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How to Enable Privacy on a Public Blockchain?


By Saurabh Chaturvedi.



Saurabh Chaturvedi
Saurabh Chaturvedi
Most cryptocurrencies out there expose your entire payment history to the public, because each transaction registration on the blockchain requires validation by each node.

Some scientists and developers realised this problem early and are working on adding a privacy layer on top of blockchain based currencies. Here, I’m going to talk about Zcash, a young cryptocurrency that is leading the way to provide private transactions on a public blockchain, without compromising decentralization.

Zcash, pronounced “zee-cash” was introduced in October 2016, with the aim to offer “privacy and selective transparency of transactions.” As stated on their official website, “Zcash is the first open, permissionless cryptocurrency that can fully protect the privacy of transactions using zero-knowledge cryptography.” Zcash payments do get published on a public blockchain, but they shield away the sender, recipient and amount information from other blockchain nodes. They say, “If Bitcoin is like http for money, Zcash is https—a secure transport layer”. Interchangeability, enabling new applications and upholding confidentiality are the three primary aspects the Zcash team is currently focusing on.

To ensure healthy interchangeability, Zcash aims to provide a “fungible” cryptocurrency. In order to remain equally interchangeable, units of the cryptocurrency must be detached from their history so that one unit is as good as any other unit / value. Zcash brings fungibility to the cryptocurrency by unlinking shielded coins from their history on the blockchain. The interface with which Zcash provides privacy is quite a good design, but its implementation is non-trivial. Zcash makes heavy use of “zero-knowledge proofs”, and applies other cutting-edge cryptography to blockchain technology. Zero-knowledge proofs are an especially eccentric way of thinking. These constructs prove statements without revealing any extra information. Think of them like ways to prove your blind friend that one ball in your hand is of different colour than the other ball in your hand, without revealing the individual colours of the ball. Zero-knowledge proofs allow encrypted transactions to be confirmed as valid. This very property, Zcash claims, enables entire new classes of decentralized applications to be built.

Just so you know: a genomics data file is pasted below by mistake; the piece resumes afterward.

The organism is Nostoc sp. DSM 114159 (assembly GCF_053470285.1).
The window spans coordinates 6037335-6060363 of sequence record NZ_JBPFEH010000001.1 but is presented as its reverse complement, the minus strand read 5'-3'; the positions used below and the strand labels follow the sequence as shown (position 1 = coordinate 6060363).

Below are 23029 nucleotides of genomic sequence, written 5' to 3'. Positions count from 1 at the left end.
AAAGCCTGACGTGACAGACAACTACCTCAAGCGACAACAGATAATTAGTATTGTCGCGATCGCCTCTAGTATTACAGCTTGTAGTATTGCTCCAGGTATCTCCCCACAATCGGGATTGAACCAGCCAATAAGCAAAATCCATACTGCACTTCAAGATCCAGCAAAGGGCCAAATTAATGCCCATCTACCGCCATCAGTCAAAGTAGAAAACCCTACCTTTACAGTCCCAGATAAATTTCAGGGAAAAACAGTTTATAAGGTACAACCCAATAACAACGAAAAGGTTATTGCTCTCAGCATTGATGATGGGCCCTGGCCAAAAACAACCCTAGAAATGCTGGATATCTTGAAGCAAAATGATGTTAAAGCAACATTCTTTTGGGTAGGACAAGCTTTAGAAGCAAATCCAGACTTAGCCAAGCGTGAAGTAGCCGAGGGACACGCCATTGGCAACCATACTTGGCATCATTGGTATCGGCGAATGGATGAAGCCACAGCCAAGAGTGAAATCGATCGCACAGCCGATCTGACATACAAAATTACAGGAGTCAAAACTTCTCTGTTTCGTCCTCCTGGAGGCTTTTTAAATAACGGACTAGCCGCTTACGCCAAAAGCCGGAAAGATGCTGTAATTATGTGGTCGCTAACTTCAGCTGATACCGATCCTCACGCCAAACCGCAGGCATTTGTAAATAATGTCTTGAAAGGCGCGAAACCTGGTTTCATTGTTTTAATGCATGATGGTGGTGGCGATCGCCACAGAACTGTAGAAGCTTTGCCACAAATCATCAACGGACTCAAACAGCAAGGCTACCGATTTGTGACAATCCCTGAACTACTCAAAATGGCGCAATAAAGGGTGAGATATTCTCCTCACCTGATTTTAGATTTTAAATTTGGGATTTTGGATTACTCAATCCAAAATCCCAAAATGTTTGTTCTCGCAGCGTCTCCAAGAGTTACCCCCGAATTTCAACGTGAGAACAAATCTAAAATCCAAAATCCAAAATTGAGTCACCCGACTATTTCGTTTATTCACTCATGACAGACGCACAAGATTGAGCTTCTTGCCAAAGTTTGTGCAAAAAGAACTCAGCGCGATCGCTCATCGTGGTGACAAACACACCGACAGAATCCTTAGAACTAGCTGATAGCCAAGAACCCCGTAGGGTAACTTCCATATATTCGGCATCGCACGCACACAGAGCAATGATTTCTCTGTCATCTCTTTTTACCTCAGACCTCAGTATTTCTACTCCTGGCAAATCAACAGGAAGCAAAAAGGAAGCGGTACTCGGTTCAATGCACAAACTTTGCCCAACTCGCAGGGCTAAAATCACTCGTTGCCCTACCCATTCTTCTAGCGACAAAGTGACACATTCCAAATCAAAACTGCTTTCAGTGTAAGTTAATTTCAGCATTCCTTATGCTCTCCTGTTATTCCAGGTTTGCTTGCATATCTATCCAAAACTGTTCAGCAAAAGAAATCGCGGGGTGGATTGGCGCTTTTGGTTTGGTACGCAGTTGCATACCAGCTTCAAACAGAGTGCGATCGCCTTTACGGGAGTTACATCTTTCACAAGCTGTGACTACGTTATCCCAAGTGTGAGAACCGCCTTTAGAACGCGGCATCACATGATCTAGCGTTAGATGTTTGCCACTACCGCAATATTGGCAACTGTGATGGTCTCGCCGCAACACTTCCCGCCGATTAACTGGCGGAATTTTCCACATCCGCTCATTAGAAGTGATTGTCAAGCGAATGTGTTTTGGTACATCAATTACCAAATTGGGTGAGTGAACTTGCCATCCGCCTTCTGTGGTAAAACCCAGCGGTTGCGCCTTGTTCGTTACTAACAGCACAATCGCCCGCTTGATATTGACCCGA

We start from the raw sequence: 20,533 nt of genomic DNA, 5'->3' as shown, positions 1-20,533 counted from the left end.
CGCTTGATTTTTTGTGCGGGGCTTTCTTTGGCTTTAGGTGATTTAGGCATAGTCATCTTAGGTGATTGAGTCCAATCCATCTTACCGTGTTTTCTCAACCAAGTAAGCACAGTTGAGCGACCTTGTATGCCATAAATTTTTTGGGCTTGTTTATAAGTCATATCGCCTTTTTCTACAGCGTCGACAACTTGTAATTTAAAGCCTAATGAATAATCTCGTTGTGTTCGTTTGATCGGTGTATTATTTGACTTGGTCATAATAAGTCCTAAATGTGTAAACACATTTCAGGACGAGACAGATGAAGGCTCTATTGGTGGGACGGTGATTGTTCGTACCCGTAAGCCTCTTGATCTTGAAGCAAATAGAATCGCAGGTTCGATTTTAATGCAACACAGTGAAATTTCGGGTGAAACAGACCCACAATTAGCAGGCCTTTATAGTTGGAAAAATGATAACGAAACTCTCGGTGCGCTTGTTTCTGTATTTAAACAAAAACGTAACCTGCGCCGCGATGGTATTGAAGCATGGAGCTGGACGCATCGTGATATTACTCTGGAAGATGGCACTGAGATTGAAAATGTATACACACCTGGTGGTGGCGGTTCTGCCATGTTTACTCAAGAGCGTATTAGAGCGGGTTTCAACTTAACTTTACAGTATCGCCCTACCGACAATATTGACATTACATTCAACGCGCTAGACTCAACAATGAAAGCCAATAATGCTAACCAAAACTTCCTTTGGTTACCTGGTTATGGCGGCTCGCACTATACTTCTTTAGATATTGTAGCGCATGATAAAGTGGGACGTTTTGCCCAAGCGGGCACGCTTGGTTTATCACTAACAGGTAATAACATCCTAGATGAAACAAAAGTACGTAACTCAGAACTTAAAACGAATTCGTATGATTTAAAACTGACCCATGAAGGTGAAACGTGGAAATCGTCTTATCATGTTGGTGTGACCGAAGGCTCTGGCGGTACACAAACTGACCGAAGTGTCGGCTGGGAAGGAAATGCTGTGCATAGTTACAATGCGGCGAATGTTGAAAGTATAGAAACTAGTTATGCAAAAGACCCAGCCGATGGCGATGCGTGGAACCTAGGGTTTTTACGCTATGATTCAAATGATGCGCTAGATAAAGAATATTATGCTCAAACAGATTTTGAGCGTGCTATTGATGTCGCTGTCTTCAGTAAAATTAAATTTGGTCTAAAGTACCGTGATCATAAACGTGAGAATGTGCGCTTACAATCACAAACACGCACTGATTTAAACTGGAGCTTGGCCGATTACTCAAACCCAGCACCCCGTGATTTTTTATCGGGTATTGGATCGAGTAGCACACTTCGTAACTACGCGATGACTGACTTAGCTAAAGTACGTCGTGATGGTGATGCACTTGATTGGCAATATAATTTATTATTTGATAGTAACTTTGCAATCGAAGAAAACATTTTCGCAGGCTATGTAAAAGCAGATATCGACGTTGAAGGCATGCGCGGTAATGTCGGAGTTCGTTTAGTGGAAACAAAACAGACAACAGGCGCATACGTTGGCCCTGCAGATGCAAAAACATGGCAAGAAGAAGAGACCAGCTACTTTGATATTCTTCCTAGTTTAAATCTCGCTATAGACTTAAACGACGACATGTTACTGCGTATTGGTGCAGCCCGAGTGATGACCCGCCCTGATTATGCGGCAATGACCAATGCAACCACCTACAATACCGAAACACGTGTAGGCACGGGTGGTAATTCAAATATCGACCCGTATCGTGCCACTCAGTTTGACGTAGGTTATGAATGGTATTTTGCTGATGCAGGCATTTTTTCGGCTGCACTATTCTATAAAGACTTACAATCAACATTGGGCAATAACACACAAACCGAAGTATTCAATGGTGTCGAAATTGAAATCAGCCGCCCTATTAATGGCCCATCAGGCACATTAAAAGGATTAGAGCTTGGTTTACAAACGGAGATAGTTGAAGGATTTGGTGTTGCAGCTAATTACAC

I recently attended a talk by a Zcash employee at a hackathon. When he was asked about explaining the Zcash implementation, he said it’s basically like enclosing your coins in your fist and putting it in an opaque and secure, though publicly accessible box, from where the recipient can take the money. The recipient searches and then takes out the coin with the id provided to him by the sender. This is the id that gets recorded on the public blockchain, along with a few other metadata, so that only the id is public but the sender, recipient and value amount remains confidential.

Zcash sounds like a novel technology to enable transactional confidentiality to cryptocurrencies. However, the Zcash mission raises an obvious question - if Zcash provides transactional privacy, won’t bad people use it? I think this question is part of a broader discussion which is not specific to Zcash. Should FBI be allowed to tap into American calls to track terrorists? This privacy debate is one of the top questions at the Zcash FAQ, and their team answers it well: “[Won’t bad people use Zcash?] Yes, but bad guys will use anything. Bad guys use cars, bad guys use the Internet, bad guys use cash, bad guys use the current banking system. Our goal is not to invent something that bad guys can't use, it is to invent something that can empower and uplift the billions of good people on this planet.”

Saurabh Chaturvedi is a freelance developer and technical writer with a keen interest in blockchain, Bitcoin, and other cryptocurrencies.
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Mardi 22 Mai 2018
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